I have a real THING about book titles. If I love it, I love it. If I hate it, well…I just might not read the book. There is no rhyme or reason to my whims about book titles. Some of my favourites are short, some are long, some are metaphorical or allegorical, some are literal. I’m all over the place.
The Order of the Pure Moon Reflected in Water is a win, IMHO. Wordy, yes. But intriguing, evocative, alluring. Much better than the generic Sorcerer to the Crown, which was the first book of Zen Cho’s that I read, on the recommendation of my friend and co-podcaster, Elisha. And while I liked Sorcerer to the Crown okay, I truly loved The Order of the Pure Moon Reflected in Water. My one complaint is that it was short, and I was sad when it ended (although the ending was perfection).
To sum up, it’s a long title for a short novel. But it works.
The Order of the Pure Moon Reflected in Water is a novella billed as “a found family wuxia fantasy that combines the vibrancy of old school martial arts movies with characters drawn from the margins of history” (zencho.org). In my ignorance, I had to look up exactly what wuxia is (and also went down a rabbit hole of pronunciation guides for Mandarin characters—an approximation of how to pronounce this word is “woo-she-ah”). Wuxia, for the uninitiated (like me), is “a genre of Chinese literature featuring the lives and adventures of Chinese martial artists” (Leong). It has many tropes and themes common to its genre, including a historical setting, a chivalrous philosophy, a wandering hero, and it sometimes also has elements of mystery or romance. (If you are interested in learning more about wuxia, check out “What is Wuxia? A Beginner’s Guide to Chinese Kung-fu Novels, Movies, and TV Series” by Yong Kuan Leong, or the Wikipedia page on the genre.)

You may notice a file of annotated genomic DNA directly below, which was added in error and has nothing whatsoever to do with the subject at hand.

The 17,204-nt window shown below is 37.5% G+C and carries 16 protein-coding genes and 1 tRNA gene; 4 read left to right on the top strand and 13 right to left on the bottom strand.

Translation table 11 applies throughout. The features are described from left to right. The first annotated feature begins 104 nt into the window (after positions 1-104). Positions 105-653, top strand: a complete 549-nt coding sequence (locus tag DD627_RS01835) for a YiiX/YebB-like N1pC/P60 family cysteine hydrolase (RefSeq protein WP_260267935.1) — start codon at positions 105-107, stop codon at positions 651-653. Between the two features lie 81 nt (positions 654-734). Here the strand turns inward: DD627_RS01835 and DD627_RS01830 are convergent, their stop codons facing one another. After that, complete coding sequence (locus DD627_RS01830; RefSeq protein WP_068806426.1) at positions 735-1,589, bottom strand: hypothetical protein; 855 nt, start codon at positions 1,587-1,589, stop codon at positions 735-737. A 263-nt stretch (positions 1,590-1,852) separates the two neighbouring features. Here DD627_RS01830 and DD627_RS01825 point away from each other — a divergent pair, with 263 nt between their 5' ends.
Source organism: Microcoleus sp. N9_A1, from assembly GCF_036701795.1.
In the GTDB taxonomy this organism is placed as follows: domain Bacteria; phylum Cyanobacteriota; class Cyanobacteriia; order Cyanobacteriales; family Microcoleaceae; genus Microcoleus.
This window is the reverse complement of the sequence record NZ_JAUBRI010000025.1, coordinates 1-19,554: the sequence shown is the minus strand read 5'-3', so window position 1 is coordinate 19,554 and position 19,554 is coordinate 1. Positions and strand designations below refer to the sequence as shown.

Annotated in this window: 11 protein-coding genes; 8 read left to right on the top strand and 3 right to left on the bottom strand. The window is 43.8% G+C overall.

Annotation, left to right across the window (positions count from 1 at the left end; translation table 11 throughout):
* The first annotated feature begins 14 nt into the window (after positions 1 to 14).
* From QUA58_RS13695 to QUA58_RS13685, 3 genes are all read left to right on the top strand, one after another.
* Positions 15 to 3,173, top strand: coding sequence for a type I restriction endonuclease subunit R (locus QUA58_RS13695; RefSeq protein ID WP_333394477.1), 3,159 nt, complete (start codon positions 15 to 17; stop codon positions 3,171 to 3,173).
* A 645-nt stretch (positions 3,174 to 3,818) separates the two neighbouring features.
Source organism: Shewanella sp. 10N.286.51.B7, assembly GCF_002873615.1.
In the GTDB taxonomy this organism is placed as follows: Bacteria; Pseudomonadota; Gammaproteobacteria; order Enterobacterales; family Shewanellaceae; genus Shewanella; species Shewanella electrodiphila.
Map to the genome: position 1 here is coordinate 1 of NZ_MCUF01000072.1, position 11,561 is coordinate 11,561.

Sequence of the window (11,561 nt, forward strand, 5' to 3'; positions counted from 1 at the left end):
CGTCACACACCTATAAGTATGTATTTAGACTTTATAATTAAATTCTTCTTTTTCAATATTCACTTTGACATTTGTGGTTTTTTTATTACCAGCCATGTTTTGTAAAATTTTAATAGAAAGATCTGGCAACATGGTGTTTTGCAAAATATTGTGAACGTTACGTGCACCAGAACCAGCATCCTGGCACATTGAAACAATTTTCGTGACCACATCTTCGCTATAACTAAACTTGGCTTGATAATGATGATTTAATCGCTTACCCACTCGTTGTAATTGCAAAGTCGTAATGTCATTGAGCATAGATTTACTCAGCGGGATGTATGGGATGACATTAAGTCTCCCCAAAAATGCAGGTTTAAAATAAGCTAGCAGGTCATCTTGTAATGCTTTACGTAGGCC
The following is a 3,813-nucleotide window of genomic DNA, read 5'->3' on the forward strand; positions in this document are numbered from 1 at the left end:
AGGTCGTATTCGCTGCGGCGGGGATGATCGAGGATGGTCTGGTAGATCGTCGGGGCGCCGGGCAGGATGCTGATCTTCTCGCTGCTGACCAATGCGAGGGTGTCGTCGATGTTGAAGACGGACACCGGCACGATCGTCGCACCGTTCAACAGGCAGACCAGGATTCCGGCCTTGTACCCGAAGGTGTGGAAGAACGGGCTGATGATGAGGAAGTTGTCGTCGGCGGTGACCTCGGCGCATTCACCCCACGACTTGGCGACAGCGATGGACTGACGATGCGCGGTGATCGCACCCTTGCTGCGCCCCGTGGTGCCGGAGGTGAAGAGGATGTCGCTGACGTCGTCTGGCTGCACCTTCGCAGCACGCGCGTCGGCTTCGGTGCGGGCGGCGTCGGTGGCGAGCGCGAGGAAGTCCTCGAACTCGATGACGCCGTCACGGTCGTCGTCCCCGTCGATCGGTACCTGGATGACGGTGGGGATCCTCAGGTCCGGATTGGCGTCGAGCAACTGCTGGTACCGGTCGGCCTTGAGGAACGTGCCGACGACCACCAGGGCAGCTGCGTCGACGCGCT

While wuxia is fascinating, I’m not sure that the genre would necessarily appeal to me, had it not been infused with Zen Cho’s addition of wonderful characters and sly dialogue, fantasy elements and queernormativity. Wuxia is traditionally not fantastical, however in this novella, one of the main characters, Guet Imm, is a votary of the Order of the Pure Moon, which is a religious order whose deity grants certain abilities that are beyond the ordinary.
The story kicks off when the astonishingly good-looking bandit Lau Fung Cheong goes into a coffeehouse where Guet Imm is working as a server, and intervenes on her behalf (quite unnecessarily, as we will come to learn) when an irate customer accuses her of putting a jampi (spell) on him. Fung Cheong’s fellow bandit Tet Sang arrives soon thereafter, and tries to smooth things over, but by this point the coffeehouse is in shambles and Guet Imm has lost her job.
It’s clear that she is a nun, as she has the customary shaved head of the votary, however when she shows up at the bandits’ camp later and announces her intention to join them, they are not surprised to learn that she is adrift in the world, as her tokong (temple) has been destroyed and her fellow nuns killed. The Order of the Pure Moon Reflected in Water is set in a world that is, in Zen Cho’s words, “a fantasy version of Malaya during the Emergency” (a war fought between the colonial British rule and Malayan pro-independence guerrilla fighters).
From there, the novella unfolds into a funny, heartwarming, adventuresome tale that revolves around the deepening relationships between Guet Imm and the reluctant bandits, the revealing of secrets and buried histories, and the protection of the sacred relics of Guet Imm’s deity, which the bandits have set out to sell.
There are heavy topics interwoven into this deceptively light tale. Everyone in the group has witnessed horror of some kind, and the threat of being discovered by the agents of the Protectorate keeps them in constant motion and fear. Starvation is never very far away, and mosquitos and leeches are a daily nuisance. The interactions between Guet Imm and the bandits are fun and spirited, but they too have a core of darkness to them. As a lone female joining their group, the threat of rape hangs heavily in the dialogue of the dissatisfied men.
At the same time, there is a delightfully nonchalant attitude to queer relationships and to gender identity and fluidity in this world, which was unexpected and wonderful. And there is also a very sweet found family element that makes your heart warm for these characters who you will undoubtedly come to love.
I don’t want to give away any more of the plot—in such a slim book that would be unforgivable. But I hope that I have piqued your interest in this enchanting novella. I am now eagerly awaiting the release of Zen Cho’s next novel, Black Water Sister, which is due out soon.